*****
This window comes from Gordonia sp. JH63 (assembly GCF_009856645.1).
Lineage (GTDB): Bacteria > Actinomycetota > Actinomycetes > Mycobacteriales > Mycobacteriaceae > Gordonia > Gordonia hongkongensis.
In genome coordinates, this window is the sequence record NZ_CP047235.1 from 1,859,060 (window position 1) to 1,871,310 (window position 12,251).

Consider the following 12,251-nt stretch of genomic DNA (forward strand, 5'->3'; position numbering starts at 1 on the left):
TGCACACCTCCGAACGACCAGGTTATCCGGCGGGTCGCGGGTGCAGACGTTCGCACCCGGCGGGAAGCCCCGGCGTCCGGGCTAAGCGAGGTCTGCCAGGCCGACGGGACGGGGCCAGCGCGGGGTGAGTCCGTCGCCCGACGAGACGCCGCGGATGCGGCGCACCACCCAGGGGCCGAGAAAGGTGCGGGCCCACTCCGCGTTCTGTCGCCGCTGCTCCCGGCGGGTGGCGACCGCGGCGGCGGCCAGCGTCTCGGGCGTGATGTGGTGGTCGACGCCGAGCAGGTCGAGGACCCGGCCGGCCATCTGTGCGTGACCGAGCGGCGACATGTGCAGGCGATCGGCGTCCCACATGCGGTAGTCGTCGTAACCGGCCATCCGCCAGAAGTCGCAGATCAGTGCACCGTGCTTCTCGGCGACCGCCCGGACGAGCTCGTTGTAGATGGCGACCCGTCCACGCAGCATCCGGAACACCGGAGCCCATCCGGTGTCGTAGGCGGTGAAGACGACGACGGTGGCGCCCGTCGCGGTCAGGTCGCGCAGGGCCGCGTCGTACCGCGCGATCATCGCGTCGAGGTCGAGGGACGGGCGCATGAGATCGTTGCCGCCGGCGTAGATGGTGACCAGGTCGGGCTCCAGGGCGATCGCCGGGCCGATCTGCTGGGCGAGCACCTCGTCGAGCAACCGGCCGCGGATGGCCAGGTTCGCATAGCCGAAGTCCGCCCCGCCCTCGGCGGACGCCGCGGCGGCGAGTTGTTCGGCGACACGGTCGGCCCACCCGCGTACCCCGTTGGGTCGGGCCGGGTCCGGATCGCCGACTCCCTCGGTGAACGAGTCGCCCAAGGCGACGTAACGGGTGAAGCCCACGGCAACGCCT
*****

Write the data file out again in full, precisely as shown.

This window comes from Gordonia sp. JH63 (assembly GCF_009856645.1).
Lineage (GTDB): Bacteria > Actinomycetota > Actinomycetes > Mycobacteriales > Mycobacteriaceae > Gordonia > Gordonia hongkongensis.
In genome coordinates, this window is the sequence record NZ_CP047235.1 from 1,859,060 (window position 1) to 1,871,310 (window position 12,251).

Consider the following 12,251-nt stretch of genomic DNA (forward strand, 5'->3'; position numbering starts at 1 on the left):
TGCACACCTCCGAACGACCAGGTTATCCGGCGGGTCGCGGGTGCAGACGTTCGCACCCGGCGGGAAGCCCCGGCGTCCGGGCTAAGCGAGGTCTGCCAGGCCGACGGGACGGGGCCAGCGCGGGGTGAGTCCGTCGCCCGACGAGACGCCGCGGATGCGGCGCACCACCCAGGGGCCGAGAAAGGTGCGGGCCCACTCCGCGTTCTGTCGCCGCTGCTCCCGGCGGGTGGCGACCGCGGCGGCGGCCAGCGTCTCGGGCGTGATGTGGTGGTCGACGCCGAGCAGGTCGAGGACCCGGCCGGCCATCTGTGCGTGACCGAGCGGCGACATGTGCAGGCGATCGGCGTCCCACATGCGGTAGTCGTCGTAACCGGCCATCCGCCAGAAGTCGCAGATCAGTGCACCGTGCTTCTCGGCGACCGCCCGGACGAGCTCGTTGTAGATGGCGACCCGTCCACGCAGCATCCGGAACACCGGAGCCCATCCGGTGTCGTAGGCGGTGAAGACGACGACGGTGGCGCCCGTCGCGGTCAGGTCGCGCAGGGCCGCGTCGTACCGCGCGATCATCGCGTCGAGGTCGAGGGACGGGCGCATGAGATCGTTGCCGCCGGCGTAGATGGTGACCAGGTCGGGCTCCAGGGCGATCGCCGGGCCGATCTGCTGGGCGAGCACCTCGTCGAGCAACCGGCCGCGGATGGCCAGGTTCGCATAGCCGAAGTCCGCCCCGCCCTCGGCGGACGCCGCGGCGGCGAGTTGTTCGGCGACACGGTCGGCCCACCCGCGTACCCCGTTGGGTCGGGCCGGGTCCGGATCGCCGACTCCCTCGGTGAACGAGTCGCCCAAGGCGACGTAACGGGTGAAGCCCACGGCAACGCCT